Baghdad, Iraq — A series of car bomb blasts have killed at least 28 people and wounded dozens more in Shia areas of Iraq’s capital city.
The attacks on Sunday targeted mostly outdoor markets during the beginning of the local work week.
While sectarian violence has decreased in Iraq since the height of the insurgency, it is still common, reports The BBC.
Security sources have reported that three explosions took place in the Ourfally, Kiyara, and Falah Street neighborhoods in Sadr City, an eastern suburb of Baghdad.
The attacks serve to highlight the tensions building up to the parliamentary elections in March. At least 33 people died and roughly 100 were injured earlier this month when car bombings took place in predominantly Shia areas of the country.
The head of Iraq’s intelligence academy, General Ali Aouni, as well as two bodyguards, died in a suicide blast on Saturday in the northern town of Tal Afar.
The Associated Press notes that there was no immediate claim of responsibility for Sunday’s bomb blasts in Baghdad. Police and hospitals have provided the death toll, speaking on condition of anonymity because they are not yet allowed to brief reporters.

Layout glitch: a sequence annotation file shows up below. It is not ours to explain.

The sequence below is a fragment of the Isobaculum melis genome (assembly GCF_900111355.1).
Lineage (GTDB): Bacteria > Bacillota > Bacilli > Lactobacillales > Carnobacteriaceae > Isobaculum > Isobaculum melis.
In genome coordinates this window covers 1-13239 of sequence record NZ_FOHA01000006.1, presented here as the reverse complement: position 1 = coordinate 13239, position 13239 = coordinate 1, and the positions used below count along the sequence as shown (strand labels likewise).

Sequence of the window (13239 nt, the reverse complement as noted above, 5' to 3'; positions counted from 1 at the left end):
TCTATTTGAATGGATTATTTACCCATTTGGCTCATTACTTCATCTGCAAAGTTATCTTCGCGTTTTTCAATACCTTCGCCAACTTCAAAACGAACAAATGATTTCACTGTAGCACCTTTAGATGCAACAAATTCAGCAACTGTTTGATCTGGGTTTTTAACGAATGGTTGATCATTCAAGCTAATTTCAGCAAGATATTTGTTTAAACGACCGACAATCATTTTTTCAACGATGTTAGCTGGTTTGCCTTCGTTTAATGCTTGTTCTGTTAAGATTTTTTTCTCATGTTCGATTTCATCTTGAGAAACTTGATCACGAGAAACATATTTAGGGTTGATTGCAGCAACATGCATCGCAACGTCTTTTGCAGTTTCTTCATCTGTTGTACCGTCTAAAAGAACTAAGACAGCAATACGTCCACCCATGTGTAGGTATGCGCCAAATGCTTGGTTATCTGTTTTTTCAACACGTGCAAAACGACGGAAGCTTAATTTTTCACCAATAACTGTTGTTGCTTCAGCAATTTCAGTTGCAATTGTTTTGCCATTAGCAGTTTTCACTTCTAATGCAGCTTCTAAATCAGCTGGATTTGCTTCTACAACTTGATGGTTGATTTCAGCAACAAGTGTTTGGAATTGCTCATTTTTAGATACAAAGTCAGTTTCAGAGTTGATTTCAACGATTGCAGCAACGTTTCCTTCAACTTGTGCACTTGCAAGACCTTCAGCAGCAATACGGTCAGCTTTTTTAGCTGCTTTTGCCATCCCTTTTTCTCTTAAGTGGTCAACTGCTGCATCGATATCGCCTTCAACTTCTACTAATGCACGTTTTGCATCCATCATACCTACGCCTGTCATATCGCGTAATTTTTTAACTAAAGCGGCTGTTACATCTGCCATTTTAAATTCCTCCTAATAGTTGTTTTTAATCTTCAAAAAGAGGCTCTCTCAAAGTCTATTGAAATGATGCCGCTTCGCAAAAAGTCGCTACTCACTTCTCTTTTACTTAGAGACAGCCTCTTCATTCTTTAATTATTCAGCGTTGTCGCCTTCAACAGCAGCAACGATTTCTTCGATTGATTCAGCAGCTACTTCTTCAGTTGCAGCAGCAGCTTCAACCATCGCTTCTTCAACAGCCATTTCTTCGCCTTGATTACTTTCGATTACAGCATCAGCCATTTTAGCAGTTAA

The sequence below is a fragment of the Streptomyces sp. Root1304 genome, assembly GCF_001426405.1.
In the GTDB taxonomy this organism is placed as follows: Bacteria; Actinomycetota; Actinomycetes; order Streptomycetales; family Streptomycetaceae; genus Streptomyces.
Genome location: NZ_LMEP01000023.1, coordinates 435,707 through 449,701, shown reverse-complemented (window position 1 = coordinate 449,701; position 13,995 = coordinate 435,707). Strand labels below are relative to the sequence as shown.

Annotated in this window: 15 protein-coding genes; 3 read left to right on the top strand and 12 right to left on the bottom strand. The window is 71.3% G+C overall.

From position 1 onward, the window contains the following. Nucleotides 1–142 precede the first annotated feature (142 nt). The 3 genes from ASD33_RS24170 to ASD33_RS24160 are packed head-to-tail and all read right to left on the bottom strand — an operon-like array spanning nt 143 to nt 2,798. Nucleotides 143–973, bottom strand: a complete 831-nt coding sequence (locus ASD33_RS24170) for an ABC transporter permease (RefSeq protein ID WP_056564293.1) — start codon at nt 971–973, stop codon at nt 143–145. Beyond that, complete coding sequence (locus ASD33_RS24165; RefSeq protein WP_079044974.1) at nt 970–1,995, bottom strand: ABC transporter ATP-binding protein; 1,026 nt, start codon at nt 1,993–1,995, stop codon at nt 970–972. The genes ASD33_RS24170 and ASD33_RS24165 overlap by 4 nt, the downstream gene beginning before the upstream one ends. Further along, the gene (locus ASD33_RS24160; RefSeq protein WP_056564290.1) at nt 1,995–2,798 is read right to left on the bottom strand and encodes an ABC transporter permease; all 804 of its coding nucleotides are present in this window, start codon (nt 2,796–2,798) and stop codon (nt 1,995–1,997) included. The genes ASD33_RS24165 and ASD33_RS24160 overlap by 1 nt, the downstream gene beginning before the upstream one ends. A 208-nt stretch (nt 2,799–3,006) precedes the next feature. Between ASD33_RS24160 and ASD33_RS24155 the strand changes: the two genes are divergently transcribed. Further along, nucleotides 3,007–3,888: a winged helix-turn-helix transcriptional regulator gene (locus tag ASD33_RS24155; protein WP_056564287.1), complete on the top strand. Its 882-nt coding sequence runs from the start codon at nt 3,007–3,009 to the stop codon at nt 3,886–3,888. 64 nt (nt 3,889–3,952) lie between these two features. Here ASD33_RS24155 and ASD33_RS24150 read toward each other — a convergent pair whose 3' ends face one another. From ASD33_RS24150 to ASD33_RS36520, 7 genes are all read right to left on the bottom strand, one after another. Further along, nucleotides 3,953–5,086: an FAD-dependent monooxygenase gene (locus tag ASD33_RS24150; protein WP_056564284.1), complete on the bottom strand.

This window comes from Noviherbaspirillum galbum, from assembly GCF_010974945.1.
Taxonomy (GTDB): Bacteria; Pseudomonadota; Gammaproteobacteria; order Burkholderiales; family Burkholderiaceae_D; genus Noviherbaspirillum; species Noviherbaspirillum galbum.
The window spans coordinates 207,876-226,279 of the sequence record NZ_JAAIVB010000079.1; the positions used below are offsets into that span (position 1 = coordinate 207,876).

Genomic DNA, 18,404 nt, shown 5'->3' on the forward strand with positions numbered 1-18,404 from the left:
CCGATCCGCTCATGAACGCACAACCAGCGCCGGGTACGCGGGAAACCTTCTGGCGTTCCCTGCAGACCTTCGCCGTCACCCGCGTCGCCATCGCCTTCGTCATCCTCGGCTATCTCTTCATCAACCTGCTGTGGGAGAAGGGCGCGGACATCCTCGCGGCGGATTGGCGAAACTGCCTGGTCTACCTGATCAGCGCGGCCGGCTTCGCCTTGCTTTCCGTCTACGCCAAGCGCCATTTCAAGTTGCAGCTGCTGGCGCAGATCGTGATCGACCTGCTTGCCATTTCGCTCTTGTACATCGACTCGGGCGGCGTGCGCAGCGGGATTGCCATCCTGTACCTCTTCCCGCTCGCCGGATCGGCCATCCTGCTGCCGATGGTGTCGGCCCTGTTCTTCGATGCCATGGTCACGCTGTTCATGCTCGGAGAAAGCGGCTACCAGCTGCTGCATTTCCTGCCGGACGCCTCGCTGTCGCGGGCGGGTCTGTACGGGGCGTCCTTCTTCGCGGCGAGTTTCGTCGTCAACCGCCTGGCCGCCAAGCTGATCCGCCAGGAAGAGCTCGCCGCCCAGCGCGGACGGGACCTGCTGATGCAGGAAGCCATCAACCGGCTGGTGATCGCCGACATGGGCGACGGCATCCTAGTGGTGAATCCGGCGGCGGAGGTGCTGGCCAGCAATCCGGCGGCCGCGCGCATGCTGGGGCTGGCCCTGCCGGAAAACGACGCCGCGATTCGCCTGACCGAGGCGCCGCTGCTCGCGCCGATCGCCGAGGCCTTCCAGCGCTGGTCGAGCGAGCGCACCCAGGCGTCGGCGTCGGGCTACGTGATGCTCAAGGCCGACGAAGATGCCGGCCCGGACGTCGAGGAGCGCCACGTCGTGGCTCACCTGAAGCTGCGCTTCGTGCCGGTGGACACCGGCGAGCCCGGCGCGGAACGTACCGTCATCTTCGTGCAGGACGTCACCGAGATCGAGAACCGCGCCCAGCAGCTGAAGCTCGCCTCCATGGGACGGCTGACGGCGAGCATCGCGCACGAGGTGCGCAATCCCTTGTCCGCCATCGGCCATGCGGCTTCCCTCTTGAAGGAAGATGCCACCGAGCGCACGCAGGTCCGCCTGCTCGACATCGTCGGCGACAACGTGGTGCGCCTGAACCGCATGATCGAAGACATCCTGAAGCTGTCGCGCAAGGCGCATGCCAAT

The attacks are similar to ones carried out by Sunni extremists, like al-Qaeda’s local arm, called the Islamic State of Iraq. The group prefers large-scale attacks that target Shiite Muslims.
The blasts began with a parked car detonating in the Sadr City Shiite district. Soon after, two more parked cars detonated elsewhere in the poor neighborhood. Other blasts were also seen in al-Amin, an open-air market in Husseiniya, and Kamaliya. It is likely that the death toll will rise as officials work to comb through the blast zones and locate survivors.
Sunday’s bomb blasts in Baghdad bring the total death toll for February to 100 killed in violent attacks in Iraq. January’s death toll was 178.
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